I thought about so many things I could write about today (Thursday is my day in the barrel to write thoughtfully about topics that will hopefully interest you, dear readers) – there was a kernel of an idea about the state of the weeds in my garden that are the bane of my current existence, the way I approach beekeeping now that I must do it alone and without the joy it used to bring, what it’s like to be almost old enough to collect Social Security and working out with a trainer two days a week and running after a puppy 24/7… None of these topics inspire today (and you’re probably saying, “Whew! Dodged a bullet on that one.”)

Not so fast there, pardner.


I’m pretty much just riled up today, well I was yesterday, too, and – not that I want to rile you up along with me – I might as well just write about the thing that’s making me gnash my teeth.

Here’s a question: if we ignore, acquiesce, rationalize the appalling behavior of “artists” like, oh, say, Woody Allen (or Bill Cosby, or Roman Polanski, pick any number of professional athletes or music performers, politicians…gah, so many candidates) – purchase tickets to their performances, films, games; watch their programs on television, or streaming media; vote to keep them in office, promote them, fail to prosecute them for actual crimes committed — are we complicit in their behavior? Are we sanctioning their evilness and does it taint us, too? The media certainly gives many or most of these celebrities – and they are celebrities – a pass, either not addressing their transgressions or lobbing puff questions at them, offering an easy out.*

Woody Allen actually said yesterday in a press briefing before the opening night showing of “Café Society” at the Cannes Film Festival, that he couldn’t hear certain questions because he wears hearing aids.


Not that he was asked any difficult or even awkward questions.

The kerfuffle the past couple of days comes from on op-ed piece that Woody’s son with Mia Farrow, Ronan Farrow, wrote for The Hollywood Reporter to coincide with the film’s opening in Cannes. It spawned blog posts and commentary across the internet and social media like a wildfire. Man, Woody, you couldn’t pay for publicity like that!

Allen’s – in my opinion – predatory actions within his own, immediate family are bad enough, but his oeuvre throughout his career is a study in his obsession with sexual love between very young women and middle aged, neurotic men. He plays his own life story out on the screen over and over and, apparently, is admired for it.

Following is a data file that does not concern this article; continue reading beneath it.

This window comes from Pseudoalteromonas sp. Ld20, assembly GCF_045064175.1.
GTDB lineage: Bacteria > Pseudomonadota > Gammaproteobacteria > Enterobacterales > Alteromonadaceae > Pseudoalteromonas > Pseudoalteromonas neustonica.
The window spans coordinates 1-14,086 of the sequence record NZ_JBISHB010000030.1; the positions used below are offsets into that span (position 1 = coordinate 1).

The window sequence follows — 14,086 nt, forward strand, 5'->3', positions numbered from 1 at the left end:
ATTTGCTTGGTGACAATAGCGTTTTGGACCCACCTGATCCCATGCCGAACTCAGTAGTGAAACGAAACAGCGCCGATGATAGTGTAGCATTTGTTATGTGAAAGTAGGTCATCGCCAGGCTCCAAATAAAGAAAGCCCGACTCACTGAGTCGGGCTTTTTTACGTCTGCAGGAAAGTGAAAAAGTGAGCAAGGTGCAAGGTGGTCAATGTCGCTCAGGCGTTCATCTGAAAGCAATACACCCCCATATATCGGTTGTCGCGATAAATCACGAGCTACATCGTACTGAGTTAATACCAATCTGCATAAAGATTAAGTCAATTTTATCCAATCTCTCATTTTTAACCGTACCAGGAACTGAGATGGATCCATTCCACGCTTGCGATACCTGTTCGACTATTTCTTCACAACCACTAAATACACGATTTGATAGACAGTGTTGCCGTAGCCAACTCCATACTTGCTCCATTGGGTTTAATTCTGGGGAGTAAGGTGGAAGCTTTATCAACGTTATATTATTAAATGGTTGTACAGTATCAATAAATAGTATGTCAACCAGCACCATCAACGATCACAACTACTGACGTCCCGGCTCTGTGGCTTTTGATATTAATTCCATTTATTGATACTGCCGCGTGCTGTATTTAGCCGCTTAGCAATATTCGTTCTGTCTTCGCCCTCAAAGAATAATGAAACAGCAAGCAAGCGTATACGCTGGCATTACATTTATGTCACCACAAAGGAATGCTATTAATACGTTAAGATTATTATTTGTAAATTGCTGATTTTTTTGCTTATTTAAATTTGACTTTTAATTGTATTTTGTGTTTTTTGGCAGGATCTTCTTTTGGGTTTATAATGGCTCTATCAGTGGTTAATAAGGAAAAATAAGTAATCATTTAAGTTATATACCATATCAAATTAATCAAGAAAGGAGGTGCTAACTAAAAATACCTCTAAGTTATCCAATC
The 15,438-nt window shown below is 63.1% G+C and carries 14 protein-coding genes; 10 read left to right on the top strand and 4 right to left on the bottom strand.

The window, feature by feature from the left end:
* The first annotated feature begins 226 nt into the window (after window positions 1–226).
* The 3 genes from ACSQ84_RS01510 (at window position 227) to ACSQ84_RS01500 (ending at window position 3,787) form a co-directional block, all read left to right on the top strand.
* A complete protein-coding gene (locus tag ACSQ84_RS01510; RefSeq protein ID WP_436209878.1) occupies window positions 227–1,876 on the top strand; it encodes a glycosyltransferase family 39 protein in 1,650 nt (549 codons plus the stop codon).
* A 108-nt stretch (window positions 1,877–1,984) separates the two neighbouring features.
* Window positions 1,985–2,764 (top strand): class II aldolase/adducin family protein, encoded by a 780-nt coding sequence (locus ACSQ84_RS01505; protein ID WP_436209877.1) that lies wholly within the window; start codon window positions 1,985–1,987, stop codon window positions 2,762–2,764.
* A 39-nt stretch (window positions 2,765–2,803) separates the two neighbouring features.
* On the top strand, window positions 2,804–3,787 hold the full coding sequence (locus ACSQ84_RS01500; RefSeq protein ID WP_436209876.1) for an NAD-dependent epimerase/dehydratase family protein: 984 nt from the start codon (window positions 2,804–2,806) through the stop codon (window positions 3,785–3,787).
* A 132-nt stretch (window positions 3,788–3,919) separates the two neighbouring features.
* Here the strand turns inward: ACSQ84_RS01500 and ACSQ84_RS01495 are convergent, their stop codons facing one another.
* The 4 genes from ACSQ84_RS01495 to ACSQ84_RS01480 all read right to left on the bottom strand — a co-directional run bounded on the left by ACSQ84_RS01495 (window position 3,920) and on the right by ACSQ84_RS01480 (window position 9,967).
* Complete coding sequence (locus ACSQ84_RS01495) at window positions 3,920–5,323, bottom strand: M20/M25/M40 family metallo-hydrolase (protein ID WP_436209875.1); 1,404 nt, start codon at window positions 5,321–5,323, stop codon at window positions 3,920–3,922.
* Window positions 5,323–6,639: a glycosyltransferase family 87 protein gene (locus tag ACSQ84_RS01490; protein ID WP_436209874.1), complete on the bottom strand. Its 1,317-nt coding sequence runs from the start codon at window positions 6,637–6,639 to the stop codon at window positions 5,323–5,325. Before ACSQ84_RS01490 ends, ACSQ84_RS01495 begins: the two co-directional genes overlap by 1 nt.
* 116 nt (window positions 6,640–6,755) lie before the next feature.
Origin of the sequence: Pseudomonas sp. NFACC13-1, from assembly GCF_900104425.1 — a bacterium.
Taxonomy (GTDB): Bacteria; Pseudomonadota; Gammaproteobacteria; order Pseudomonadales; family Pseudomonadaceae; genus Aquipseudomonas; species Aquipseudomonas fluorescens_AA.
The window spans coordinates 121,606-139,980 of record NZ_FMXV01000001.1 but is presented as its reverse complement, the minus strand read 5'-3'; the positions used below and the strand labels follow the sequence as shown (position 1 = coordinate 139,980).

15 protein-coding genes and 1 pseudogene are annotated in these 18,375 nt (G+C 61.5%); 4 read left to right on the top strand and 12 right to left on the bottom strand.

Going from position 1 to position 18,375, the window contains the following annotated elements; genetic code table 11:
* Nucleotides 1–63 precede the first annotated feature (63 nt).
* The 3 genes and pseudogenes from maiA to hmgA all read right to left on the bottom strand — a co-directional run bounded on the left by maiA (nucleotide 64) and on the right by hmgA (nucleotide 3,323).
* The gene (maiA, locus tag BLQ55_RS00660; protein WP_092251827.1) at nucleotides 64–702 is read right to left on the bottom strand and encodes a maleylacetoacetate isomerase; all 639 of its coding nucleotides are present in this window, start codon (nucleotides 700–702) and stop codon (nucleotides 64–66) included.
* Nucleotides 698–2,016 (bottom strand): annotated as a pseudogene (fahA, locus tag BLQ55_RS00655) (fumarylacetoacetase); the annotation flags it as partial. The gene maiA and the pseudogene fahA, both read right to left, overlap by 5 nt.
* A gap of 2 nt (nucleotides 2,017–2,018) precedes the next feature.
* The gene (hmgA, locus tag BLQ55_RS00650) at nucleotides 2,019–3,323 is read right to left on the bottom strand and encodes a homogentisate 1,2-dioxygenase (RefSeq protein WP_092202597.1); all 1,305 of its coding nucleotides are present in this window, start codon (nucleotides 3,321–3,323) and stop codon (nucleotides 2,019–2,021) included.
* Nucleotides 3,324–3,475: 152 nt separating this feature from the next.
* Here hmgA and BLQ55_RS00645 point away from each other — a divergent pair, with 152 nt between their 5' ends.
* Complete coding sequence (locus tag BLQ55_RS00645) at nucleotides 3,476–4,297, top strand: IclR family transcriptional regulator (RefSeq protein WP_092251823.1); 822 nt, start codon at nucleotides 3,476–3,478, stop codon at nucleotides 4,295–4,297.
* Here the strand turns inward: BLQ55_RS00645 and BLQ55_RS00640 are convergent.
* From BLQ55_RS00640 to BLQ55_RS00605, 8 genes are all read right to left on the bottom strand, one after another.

I clicked on a link in my Facebook timeline early this morning that led me to an article on Salon.com about Mariel Hemingway’s new autobiography, Out Came the Sun, that addresses her relationship with Allen after the completion of their well-regarded film, “Manhattan”. She was 17. He asked her to go with him to Paris. Her parents encouraged her to go, everyone knowing that to do so was to agree to be his lover. She was the adult in the situation and said no.


What’s got me inflamed today are the comments to the Salon article, which are typical of many responses to reporting on Allen – like, making excuses for Allen, justifying his invitation to cross state lines and international borders with a teenager because the legal age of consent in New York was and still is 17. They bash Allen’s daughter Dylan as a liar or delusional, a pawn of a vindictive mother. I couldn’t stomach it.

Predators are all around, vast, vast numbers will never get their names in a newspaper or be the subject of conversation outside of their immediate circles or neighborhoods, but when a celebrity is allowed to continue preying on their victims without serious consequences because they are bankable or too well-known to prosecute, when their victims bear the onslaught of blame and recriminations from fans and audiences who continue to support the perpetrator, do we become accessories to their transgressions? I don’t know the answer, but it worries me.

UPDATE: Susan Sarandon, an actor I have always admired, sat on a panel at the Cannes Film Festival, along side Geena Davis, discussing women’s issues in the film industry. She was asked about Woody Allen’s remarks early in the week that he had no material for a film about love between an older woman and younger man — turning his usual and customary story line on its head. (His hearing aids do nothing for his astounding tone deafness.) 

Sarandon, who has cajones to rival any man in her field, said, “I have nothing good to say about Woody Allen, so I don’t think we should go there.” She said she believed he’d “sexually assaulted a child, and I don’t think that’s right.” Glorious woman. 

*For shear ick factor, and a notable exception to the Free Pass Rule, not many artists can rival R. Kelly who was outed by the Chicago Sun-Times, a Chicago TV station and MTV News for being caught on video having sex with and urinating on an underage girl, just before he was to perform in the opening ceremony of the 2002 Winter Olympics. He was charged with 21 counts of child pornography. Additional, similar charges were filed and then dropped against him in Florida. After a long and winding road, his trial in Cook County, IL finally started in May 2008. The trial took about three weeks and, after less than a day of deliberations, the jury acquitted him on all counts. His Wikipedia page calls him, “one of the most successful R&B artists of the last 25 years”, “one of the best-selling music artists in the United States with over 30 million albums sold as well as only the fifth black artist to enter the top 50 of the same list” and quotes Rolling Stone Magazine: “arguably the most important R&B figure of the 1990s and 2000s”.

 Don’t get me started on Dennis Hastert.